Epigenetics - Milk modifies Gene Expression​

Epigenetics – definition – the study of changes in organisms caused by modification of gene expression rather than alteration of the genetic code itself.

This is a “head” of wheat. It has alternating rows of seeds. Each row can have several seeds. A better crop will have more rows and more seeds per row.

Epigenetic Effects of Human Breast Milk

Elvira Verduci,* Giuseppe Banderali, Salvatore Barberi, Giovanni Radaelli, Alessandra Lops, Federica Betti, Enrica Riva, and Marcello Giovannini

1.1. Beneficial Effects of Human Breast Milk

Breastfeeding and human milk are the normative standards for infant feeding and nutrition. Short-and long-term benefits of breastfeeding on health are documented [1,2]. Breastfeeding has been associated with a reduction in the incidence of gastrointestinal tract infections, respiratory tract infections, and otitis media [1,2].

 

 

The relationship of human milk feeding with a significant reduction in the incidence of necrotizing enterocolitis (NEC) has been suggested in preterm infants [3]. Protective effects are shown also in autoimmune disorders (celiac disease, type-1 diabetes) and inflammatory bowel disease [1,2]. Additionally there is extensive evidence that individuals who had been breast-fed or received human milk show lower risk of some non-communicable diseases in later life [1,2]. Indeed breastfeeding has been associated with lower risk of obesity, lower levels of arterial blood pressure, lower total-and LDL-blood cholesterol levels in adulthood, and lower risk of developing type-2 diabetes [1,2]. Furthermore consistent differences in neurodevelopmental outcome between breastfed and formula fed infants have been reported [1,2]. Evidence about the association between neurodevelopment and exclusive breastfeeding was provided by the cluster-randomized Promotion of Breastfeeding Intervention Trial (PROBIT) study [4]. Adjusted outcomes of intelligence scores were significantly greater in exclusively breastfed for three months or longer.”

 “1.2. Nutritional Epigenetics

If evidence suggests that genome may be able to influence the nutrition [9], nutrients may be able to regulate gene expression [14]. Genes and nutrition seem, therefore, to be in mutual relationship. The term epigenetics literally means on top of genetics and refers to processes that induce heritable changes in gene expression without altering the gene sequence [10]. Epigenetic processes are integral in determining when and where specific genes are expressed. Alterations in the epigenetic regulation of genes may lead to profound changes in phenotype. The major epigenetic processes are DNA methylation, histone modification, chromatin remodeling and microRNAs, although it is still debated if miRNA may be considered as an epigenetic phenomenon. To date, most studies on the effect of early-life nutrition on the epigenetic regulation of genes have focused on DNA methylation [15,16,17,18]. Methylation of the 5′ position of a cytosine within the genome occurs by the enzymatic family of DNA methyltransferases forming 5-methylcytosine (5-mC), that is present in an estimated 4%–6% of the cytosine bases within a human genome. Most of DNA methylation occurs within CpG dinucleotides, although methylation outside of the CpG context has been reported in human DNA in recent years [18]. The human genome contains about 30 million CpG dinucleotides that exist in a methylated or unmethylated state. Dense repeats of CpG nucleotides are called CpG islands and occur throughout the genome. Methylation of CpG islands located in the promoter region of a gene is usually inversely associated with transcription of that gene due to binding of methyl-CpG binding proteins, which recruit proteins to the promoter of the gene, thereby blocking transcription. Therefore, epigenetics, that is the inter-individual variation in DNA methylation patterns and chromatin remodeling, provide a potential explanation for how environmental factors (e.g., bioactive food components, nutrients, specific diets) can modify the risk for development of many common diseases [16,17]. Age, genetics, and environment may together interact to affect epigenetic regulation. The epigenetics determinants may interfere at any time during the life of the individual [18]. Several studies have shown that the environment and nutrition, at an early stage or at critical periods of development, may influence the expression of genes with short- and long-term effects on the organism [15,16,17].”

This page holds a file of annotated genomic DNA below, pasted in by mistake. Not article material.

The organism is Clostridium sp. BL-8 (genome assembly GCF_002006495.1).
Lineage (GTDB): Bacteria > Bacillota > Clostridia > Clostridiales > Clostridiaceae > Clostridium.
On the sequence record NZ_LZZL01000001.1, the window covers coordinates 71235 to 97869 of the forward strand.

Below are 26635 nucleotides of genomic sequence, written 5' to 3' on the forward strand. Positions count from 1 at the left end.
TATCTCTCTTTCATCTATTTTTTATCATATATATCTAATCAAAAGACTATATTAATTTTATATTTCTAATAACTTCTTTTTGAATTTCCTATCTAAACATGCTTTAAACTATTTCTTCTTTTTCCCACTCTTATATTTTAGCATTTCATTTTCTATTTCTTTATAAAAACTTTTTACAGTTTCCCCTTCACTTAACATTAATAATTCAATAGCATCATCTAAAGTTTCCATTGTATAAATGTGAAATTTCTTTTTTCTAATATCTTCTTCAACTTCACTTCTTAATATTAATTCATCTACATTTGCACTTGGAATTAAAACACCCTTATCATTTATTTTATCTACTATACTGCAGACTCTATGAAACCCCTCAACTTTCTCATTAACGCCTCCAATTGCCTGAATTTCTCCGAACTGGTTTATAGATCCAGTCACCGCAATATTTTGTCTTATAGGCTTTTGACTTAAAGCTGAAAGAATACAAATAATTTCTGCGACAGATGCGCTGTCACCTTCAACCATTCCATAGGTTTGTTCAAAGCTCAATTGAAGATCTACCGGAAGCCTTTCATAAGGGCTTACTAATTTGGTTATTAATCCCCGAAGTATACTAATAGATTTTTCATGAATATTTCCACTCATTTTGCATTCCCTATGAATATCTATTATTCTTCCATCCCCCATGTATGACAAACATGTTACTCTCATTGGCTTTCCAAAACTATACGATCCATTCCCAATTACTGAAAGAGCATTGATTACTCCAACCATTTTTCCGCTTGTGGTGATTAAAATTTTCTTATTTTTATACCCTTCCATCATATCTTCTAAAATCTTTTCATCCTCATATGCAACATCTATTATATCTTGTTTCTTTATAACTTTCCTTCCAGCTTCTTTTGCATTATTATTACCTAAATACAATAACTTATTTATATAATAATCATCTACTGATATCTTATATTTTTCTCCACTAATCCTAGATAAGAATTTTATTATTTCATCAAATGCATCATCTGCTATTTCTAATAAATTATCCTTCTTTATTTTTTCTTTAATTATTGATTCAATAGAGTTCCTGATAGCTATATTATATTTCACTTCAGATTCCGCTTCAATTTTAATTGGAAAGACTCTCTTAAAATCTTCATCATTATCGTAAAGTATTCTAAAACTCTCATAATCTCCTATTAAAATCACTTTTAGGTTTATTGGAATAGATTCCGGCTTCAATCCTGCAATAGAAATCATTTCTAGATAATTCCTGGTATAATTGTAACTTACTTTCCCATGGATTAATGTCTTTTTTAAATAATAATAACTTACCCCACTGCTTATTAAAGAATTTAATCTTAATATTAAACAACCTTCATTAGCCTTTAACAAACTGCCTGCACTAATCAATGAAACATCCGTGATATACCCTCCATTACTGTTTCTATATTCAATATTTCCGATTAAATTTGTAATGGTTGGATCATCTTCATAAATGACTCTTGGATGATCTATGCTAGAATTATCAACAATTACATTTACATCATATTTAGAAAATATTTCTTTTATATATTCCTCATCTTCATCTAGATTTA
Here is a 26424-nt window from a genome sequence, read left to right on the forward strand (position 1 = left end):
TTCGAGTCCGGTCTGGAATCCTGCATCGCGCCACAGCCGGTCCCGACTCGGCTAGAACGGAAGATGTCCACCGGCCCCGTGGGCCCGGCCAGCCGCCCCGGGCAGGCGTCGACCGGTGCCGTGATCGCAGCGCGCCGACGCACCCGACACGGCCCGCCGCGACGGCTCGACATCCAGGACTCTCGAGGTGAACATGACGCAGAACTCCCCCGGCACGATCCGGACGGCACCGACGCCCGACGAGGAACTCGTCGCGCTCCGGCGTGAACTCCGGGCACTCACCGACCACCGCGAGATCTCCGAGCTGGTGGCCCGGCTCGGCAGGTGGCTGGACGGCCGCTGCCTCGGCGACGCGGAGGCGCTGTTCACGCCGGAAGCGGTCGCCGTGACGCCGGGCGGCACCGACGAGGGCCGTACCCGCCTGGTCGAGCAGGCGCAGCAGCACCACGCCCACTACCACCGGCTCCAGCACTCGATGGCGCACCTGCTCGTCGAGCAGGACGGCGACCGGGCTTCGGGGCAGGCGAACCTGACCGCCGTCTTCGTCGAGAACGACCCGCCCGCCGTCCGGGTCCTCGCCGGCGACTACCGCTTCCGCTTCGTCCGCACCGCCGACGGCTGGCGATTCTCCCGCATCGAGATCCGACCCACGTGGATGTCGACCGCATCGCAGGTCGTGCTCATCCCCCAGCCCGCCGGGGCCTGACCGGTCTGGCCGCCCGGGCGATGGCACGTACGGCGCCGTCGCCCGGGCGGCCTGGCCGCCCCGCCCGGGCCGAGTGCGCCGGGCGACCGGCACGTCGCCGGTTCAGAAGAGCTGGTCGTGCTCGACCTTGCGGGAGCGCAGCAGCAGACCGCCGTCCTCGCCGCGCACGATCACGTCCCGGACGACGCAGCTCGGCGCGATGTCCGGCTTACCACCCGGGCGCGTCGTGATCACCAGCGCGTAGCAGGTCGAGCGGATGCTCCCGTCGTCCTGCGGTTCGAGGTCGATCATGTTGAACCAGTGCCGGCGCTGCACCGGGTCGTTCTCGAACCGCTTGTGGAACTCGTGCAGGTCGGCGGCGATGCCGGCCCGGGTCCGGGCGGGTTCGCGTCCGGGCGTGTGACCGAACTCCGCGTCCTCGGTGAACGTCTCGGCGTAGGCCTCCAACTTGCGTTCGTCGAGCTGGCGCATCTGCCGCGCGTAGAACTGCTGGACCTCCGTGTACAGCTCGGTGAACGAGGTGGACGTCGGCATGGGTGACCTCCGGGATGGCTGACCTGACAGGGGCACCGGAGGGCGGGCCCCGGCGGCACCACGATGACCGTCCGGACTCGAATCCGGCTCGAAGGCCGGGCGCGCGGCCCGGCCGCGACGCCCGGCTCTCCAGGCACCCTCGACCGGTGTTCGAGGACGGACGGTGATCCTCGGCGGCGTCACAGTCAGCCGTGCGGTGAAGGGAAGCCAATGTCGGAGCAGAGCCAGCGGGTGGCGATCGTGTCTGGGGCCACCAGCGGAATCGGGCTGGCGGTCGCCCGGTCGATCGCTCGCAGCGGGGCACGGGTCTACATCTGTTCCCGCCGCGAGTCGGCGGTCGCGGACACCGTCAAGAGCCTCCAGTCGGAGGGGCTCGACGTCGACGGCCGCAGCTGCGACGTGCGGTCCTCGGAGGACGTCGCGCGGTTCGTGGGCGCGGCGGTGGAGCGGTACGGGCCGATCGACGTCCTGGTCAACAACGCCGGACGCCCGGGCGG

Epigenetic Effects of Human Breast Milk

Elvira Verduci,* Giuseppe Banderali, Salvatore Barberi, Giovanni Radaelli, Alessandra Lops, Federica Betti, Enrica Riva, and Marcello Giovannini